Tim M. Townes, Ph.D.
Professor, Chair, Department of Biochemistry and Molecular Genetics
Areas of Focus: The major interest of my laboratory is the regulation of gene expression during development.
Developmental Regulation of Gene Expression: The major interest of my laboratory is the regulation of gene expression during development. We study the human hemoglobin genes as a model system and translate our understanding of basic mechanisms of globin gene regulation into strategies to correct hemoglobinopathies such as beta-thalassemia and sickle cell disease. Our work focuses on the following 4 areas: (1) Globin gene switching during development (2) Locus Control Region regulation of chromatin structure and gene expression (3) Genetic modifiers of sickle cell disease severity and (4) Gene replacement therapy using induced Pluripotent Stem (iPS) Cells.
Our goals are to define the basic mechanisms that control globin gene regulation and to use these discoveries to develop novel strategies to cure hemoglobinopathies. Most of our studies involve the production of transgenic, knockout and knockin mice that enable us to define mechanisms of globin gene regulation and disease progression in vivo. In addition, we are now deriving human iPS (induced Pluripotent Stem) cells from skin biopsies of sickle cell patients and correcting the sickle mutation either before or after iPS cell production. Our ultimate goal is to differentiate corrected iPS cells into hematopoietic stem cell for transplantation into patients.
Some of the accomplishments of my graduate students, postdoctoral fellows and collaborators are as follows:
(1) the first transgenic mice that express a correctly regulated human gene
(2) the competition model of human hemoglobin switching during development
(3) the first mice that express functional human hemoglobin A and S
(4) the first knockout mouse model of beta-thalassemia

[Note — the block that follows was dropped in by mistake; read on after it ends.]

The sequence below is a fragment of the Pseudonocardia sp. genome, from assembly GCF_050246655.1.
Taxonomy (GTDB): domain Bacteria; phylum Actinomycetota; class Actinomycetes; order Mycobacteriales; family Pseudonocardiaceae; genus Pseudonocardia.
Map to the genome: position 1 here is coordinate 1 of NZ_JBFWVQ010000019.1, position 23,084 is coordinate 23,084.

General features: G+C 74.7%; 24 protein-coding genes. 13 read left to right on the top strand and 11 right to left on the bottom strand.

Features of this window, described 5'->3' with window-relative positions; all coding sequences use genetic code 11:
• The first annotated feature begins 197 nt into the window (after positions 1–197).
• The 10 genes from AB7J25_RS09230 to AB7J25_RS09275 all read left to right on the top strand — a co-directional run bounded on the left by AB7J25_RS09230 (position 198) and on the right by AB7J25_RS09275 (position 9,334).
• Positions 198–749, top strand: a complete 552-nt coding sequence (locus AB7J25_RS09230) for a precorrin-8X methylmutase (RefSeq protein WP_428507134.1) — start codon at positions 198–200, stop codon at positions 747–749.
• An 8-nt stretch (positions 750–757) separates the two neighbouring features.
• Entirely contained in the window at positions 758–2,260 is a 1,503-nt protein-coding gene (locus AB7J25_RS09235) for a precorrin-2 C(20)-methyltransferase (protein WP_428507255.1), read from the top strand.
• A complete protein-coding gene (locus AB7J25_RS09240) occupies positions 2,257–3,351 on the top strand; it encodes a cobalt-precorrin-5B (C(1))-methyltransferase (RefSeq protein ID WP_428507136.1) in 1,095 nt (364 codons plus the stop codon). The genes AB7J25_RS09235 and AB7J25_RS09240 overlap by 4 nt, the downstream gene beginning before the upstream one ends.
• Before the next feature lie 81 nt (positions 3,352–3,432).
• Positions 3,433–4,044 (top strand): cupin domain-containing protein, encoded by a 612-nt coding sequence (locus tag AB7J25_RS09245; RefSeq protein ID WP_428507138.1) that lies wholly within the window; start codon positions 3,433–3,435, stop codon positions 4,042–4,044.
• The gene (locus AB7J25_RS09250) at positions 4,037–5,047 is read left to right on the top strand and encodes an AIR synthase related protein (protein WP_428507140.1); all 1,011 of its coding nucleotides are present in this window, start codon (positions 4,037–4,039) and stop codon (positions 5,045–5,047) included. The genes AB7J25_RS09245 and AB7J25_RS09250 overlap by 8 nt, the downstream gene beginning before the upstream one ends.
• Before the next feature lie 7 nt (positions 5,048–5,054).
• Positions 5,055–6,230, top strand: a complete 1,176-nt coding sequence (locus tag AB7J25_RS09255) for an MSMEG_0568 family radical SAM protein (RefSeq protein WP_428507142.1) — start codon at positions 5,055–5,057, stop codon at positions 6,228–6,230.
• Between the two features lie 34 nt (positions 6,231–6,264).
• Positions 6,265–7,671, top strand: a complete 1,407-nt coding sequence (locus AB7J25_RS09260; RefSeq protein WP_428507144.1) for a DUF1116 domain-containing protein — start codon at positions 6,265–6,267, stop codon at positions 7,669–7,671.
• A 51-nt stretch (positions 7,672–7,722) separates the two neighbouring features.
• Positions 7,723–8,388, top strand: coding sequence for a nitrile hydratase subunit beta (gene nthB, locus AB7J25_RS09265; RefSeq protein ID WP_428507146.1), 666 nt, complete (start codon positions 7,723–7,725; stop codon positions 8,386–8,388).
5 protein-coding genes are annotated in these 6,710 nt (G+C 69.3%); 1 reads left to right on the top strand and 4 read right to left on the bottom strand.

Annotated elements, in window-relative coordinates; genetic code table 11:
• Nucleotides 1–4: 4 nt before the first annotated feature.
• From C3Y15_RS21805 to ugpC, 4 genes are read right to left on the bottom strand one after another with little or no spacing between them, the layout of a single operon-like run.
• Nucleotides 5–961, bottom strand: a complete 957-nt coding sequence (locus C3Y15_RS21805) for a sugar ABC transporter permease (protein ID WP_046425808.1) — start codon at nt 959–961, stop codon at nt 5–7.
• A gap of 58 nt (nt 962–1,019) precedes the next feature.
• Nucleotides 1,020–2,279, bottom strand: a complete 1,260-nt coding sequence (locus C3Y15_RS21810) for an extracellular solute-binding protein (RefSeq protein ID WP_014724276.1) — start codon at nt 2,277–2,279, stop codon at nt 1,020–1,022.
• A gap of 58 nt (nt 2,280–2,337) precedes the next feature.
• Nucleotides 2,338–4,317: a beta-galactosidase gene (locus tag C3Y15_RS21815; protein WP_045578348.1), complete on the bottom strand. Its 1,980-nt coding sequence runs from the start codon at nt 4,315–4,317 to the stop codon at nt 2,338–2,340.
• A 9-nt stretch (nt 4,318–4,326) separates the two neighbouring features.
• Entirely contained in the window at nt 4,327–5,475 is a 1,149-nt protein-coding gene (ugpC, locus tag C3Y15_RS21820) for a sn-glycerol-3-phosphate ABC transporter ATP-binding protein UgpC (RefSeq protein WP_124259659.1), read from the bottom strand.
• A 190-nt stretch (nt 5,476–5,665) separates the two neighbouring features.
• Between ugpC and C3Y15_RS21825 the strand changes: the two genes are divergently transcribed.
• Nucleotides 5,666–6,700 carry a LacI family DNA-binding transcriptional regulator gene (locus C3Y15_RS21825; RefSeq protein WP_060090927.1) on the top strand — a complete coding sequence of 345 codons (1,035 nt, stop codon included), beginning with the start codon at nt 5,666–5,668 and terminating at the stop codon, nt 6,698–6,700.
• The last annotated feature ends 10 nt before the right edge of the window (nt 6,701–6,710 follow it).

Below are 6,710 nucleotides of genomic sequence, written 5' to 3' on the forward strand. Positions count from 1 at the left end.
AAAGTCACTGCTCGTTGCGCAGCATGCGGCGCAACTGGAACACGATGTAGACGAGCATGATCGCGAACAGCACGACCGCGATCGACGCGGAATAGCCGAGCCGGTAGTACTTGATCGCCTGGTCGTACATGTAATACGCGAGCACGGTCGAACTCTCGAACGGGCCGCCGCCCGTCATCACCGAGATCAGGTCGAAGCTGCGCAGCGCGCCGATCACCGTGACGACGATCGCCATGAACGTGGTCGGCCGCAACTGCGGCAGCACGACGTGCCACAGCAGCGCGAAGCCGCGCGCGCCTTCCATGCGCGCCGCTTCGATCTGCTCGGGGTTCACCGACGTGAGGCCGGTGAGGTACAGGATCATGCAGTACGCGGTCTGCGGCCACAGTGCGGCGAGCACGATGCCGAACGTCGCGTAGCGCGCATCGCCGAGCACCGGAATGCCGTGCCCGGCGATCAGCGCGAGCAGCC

(5) the first mouse model of sickle cell disease.
(6) the first correction of a disease utilizing iPS cells (collaboration with Jacob Hanna and Rudolf Jaenisch at MIT)
Recently, we have produced knockin mice that contain HA/FLAG tagged transcription factors to define complexes that regulate globin gene expression in vivo. We have also extended these studies to transcription factors (Oct4, Sox2 and Klf4) that direct iPS cell formation. Mass spectrometry analysis is used to define the components that are required for chromatin remodeling. In summary, our lab uses biochemical, molecular biological and mouse genetics approaches to define basic mechanisms of gene regulation and to develop strategies to correct mouse models of human genetic diseases.
Tim M. Townes (b.1951), Professor and Chairman of Biochemistry and Molecular Genetics, received his B.S degree in 1973, an M.S. degree in Zoology in 1975, and a Ph.D. degree in Microbiology in 1980 from the University of Tennessee. After completing his graduate studies, he joined Dr. Jerry Lingrel's group at the University of Cincinnati, where he studied globin gene expression in goats and transgenic mice. He joined the UAB faculty in 1984. His research is supported by grants from NIH.